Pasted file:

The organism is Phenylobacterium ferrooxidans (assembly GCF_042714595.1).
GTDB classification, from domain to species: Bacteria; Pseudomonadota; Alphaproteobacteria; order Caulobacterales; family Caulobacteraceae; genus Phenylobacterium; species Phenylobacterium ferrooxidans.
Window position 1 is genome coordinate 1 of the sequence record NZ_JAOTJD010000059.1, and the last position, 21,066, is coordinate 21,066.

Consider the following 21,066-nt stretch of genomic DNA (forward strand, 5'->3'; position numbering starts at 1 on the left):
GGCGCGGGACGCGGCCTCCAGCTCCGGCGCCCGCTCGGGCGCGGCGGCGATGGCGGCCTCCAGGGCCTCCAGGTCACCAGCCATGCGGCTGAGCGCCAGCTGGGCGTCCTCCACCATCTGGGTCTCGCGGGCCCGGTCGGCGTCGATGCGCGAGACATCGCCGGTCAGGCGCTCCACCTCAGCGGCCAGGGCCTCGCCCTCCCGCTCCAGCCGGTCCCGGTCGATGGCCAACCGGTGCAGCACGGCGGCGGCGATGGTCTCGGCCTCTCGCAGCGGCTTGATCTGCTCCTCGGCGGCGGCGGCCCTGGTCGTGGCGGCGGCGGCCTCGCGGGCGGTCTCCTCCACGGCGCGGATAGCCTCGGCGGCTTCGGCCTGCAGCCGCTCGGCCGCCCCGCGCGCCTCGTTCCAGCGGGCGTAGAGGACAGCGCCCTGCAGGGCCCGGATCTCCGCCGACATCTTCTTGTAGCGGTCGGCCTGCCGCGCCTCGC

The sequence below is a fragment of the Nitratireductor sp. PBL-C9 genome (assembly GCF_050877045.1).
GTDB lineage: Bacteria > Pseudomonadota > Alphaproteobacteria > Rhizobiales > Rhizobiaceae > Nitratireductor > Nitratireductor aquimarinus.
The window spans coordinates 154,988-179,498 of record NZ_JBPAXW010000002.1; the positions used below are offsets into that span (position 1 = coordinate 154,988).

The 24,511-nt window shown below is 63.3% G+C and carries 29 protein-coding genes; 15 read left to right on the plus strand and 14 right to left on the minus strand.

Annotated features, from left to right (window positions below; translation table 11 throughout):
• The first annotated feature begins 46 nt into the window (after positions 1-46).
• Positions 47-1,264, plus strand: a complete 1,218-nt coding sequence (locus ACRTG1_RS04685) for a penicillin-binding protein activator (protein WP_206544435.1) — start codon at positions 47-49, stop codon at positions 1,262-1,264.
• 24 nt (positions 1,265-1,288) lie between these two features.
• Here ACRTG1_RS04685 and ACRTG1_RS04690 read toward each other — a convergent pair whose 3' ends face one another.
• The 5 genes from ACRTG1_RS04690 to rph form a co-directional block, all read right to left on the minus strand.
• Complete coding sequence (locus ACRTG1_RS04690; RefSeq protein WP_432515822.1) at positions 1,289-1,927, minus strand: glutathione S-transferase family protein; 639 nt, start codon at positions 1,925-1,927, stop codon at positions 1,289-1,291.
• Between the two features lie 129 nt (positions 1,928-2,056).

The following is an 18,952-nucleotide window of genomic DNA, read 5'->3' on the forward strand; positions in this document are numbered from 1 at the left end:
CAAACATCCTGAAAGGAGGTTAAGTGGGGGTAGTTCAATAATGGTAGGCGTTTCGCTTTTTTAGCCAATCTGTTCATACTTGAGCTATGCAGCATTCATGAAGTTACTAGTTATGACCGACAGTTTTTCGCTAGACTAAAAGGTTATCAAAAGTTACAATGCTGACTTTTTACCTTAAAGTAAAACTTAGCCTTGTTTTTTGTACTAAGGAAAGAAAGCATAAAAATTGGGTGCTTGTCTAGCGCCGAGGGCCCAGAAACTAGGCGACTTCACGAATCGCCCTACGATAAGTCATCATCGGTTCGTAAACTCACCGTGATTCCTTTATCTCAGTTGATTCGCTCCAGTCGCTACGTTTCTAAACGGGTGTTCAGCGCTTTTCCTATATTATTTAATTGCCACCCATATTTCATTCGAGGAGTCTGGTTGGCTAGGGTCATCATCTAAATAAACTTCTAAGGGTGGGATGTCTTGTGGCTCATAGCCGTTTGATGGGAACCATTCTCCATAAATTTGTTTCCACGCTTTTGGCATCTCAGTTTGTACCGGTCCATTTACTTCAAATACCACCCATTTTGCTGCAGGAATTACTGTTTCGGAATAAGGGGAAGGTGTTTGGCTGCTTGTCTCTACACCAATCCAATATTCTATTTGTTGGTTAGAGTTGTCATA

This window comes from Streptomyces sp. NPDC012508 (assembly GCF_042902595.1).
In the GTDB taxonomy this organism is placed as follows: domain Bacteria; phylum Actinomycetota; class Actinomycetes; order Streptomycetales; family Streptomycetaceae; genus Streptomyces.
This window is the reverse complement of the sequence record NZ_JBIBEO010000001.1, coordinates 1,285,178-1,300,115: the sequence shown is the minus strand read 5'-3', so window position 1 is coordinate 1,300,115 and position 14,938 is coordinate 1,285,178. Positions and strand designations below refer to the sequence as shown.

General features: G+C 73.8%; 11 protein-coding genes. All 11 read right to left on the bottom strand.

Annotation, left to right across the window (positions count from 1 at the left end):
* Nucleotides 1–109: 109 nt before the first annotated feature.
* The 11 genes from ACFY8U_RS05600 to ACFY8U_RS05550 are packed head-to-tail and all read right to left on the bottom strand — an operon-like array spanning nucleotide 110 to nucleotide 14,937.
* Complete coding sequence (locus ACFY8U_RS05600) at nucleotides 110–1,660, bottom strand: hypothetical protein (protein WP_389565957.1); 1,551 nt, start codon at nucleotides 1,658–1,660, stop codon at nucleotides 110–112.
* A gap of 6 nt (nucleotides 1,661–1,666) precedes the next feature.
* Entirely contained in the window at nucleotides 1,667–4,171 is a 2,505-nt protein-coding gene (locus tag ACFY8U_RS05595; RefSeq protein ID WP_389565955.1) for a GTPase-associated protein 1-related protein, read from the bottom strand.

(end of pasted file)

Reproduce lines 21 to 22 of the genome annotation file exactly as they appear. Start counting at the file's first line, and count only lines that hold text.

In the GTDB taxonomy this organism is placed as follows: domain Bacteria; phylum Actinomycetota; class Actinomycetes; order Streptomycetales; family Streptomycetaceae; genus Streptomyces.
This window is the reverse complement of the sequence record NZ_JBIBEO010000001.1, coordinates 1,285,178-1,300,115: the sequence shown is the minus strand read 5'-3', so window position 1 is coordinate 1,300,115 and position 14,938 is coordinate 1,285,178. Positions and strand designations below refer to the sequence as shown.